Ms. Folz, who started her business in 2013, sells 300 dresses annually, a third of which are custom made. Garments cost $300 to $2,250, with many customers ordering from California, New York, and Texas. About 75 percent of her designs are bought for weddings.
The average Alora Safari dress costs $385. Often, when there’s more than one petal tosser walking down the aisle, identical dresses are purchased.
“An interesting trend is three or more flower girls, which was surprising to me,” Ms. Folz said. “A lot of bridal parties will order dresses for multiple flower girls. The most I’ve done is seven girls in one wedding.”
With seven children’s dresses (or even one), who handles the bill?
“If a couple is being really specific about style, and brand, and price point, they need to consider the possibility that it won’t be a fit for everyone. They should offer to help or take care of purchasing those items,” said Lindsay Landman, the president and creative director of Lindsay Landman Events, which plans six to 10 weddings each year, mostly in New York.
During her 17-year career, Ms. Landman, who is based in Manhattan, has dealt with flower girl and ring bearer attire-related chaos, including boys’ perpetually untucked shirts, flower crowns that are too heavy for little girls’ heads, and children refusing to walk down the aisle because their garments are uncomfortable. But it’s not always the children who cause conflict.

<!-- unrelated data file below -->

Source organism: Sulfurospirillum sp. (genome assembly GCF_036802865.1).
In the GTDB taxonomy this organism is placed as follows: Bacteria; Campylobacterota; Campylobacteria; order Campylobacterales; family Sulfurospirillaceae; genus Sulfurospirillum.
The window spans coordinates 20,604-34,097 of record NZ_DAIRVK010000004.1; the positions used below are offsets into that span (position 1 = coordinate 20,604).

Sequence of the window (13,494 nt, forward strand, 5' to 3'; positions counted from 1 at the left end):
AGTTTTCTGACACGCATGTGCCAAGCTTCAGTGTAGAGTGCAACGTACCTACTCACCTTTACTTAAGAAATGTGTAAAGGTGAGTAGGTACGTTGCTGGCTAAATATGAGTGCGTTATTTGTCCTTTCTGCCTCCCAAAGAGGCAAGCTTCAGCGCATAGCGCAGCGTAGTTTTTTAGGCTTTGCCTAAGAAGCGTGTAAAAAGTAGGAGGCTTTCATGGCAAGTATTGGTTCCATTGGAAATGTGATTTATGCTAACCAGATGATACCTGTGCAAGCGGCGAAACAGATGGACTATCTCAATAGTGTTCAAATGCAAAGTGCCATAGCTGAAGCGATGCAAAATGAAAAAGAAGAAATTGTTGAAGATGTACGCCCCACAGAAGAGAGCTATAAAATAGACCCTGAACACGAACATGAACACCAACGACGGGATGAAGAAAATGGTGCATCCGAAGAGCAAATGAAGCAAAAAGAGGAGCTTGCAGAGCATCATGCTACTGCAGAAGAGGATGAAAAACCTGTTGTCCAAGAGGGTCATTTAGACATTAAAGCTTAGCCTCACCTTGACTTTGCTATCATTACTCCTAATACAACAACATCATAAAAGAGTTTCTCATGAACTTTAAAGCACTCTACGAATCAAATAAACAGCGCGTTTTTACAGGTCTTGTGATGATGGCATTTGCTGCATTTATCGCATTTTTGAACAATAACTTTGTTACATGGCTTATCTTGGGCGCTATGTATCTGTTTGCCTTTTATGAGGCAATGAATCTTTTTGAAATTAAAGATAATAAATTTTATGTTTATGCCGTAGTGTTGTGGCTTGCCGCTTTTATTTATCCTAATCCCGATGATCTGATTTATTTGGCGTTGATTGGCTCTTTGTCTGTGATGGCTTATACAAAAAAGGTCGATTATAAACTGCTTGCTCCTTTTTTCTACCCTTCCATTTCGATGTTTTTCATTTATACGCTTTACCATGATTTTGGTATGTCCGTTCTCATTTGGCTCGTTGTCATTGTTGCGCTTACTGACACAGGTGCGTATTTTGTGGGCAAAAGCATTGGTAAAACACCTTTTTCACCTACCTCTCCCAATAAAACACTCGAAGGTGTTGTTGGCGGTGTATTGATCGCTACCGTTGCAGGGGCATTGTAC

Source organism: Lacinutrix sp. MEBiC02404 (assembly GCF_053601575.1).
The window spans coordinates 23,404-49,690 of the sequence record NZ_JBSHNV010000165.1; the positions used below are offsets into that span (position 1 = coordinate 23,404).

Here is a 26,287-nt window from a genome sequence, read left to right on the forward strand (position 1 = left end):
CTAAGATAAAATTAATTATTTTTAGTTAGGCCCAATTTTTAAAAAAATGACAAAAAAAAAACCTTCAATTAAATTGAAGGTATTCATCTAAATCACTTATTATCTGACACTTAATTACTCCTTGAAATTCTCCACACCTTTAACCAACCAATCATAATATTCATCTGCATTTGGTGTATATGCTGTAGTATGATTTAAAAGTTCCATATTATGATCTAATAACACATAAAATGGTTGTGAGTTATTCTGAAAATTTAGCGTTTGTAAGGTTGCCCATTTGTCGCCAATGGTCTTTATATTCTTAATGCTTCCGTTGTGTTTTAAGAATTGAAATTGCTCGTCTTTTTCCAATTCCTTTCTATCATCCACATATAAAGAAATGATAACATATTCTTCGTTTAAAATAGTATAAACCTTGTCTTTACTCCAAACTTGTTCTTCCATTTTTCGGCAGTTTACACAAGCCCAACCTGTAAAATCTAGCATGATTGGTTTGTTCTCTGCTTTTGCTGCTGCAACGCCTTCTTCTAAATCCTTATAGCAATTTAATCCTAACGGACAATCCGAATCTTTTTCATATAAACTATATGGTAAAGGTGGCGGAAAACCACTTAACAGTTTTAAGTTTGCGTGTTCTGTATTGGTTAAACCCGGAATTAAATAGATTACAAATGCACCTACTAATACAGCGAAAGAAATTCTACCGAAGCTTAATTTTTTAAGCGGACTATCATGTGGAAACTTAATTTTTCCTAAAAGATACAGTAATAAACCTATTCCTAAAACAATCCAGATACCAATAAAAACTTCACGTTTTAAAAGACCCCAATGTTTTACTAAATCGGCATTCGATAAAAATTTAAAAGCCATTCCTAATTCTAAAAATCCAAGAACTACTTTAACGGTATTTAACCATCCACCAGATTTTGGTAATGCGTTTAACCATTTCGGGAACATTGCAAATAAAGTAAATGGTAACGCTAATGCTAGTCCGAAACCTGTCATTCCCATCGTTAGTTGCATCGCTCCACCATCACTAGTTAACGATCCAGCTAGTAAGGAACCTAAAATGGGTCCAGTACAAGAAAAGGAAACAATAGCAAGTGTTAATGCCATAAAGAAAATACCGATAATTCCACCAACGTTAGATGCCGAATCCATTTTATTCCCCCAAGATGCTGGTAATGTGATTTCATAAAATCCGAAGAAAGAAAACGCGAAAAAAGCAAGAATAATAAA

At a 2014 wedding at Capitale, an events space in Lower Manhattan, a bride compromised for her flower girl — or rather, the flower girl’s mother.
“We had a situation where the bride had suggested a dress that was sort of like a spaghetti strap: a really thin strap, low in the front, low in the back, appropriate for a child, but still, for a child, uncovered,” Ms. Landman said. The mom was not having it. She wanted her to wear a less-mature style.”
After “months of drama,” she said, the women agreed the flower girl would wear a little shrug jacket over the dress.
“Kids have so many options now,” Ms. Landman said, adding that children should feel happy and be in sync with the theme. “I think it’s really cute to have a ring bearer in a tux, but it doesn’t always make sense for the overall aesthetic of the wedding.”
To match a variety of wedding styles, Maisonette, a curated online children’s marketplace, sells a range of gifts, accessories and clothing, including designer suits and dresses (some retailing for more than $1,000).
While quality remains important, appearing picture-perfect is now a priority. “People are really focused on the flower girl moment as part of the wedding, and capturing these moments, and having them live on,” said Luisana Mendoza de Roccia, a founder and chief operating officer of Maisonette.
Even if little ones aren’t old enough to access Instagram, Facebook or Snapchat, it’s likely they will make an appearance on these platforms anyway. Fittingly, moms and dads, and brides and grooms, are guiding style decisions for offspring.
“There’s a broader system of behavior based on social media culture, where there are many opportunities to share what you’re wearing and what your kids are wearing,” said Sylvana Ward-Durrett, a founder and chief executive of Maisonette. “Everyone is sort of their own brand. Their family is their own brand.”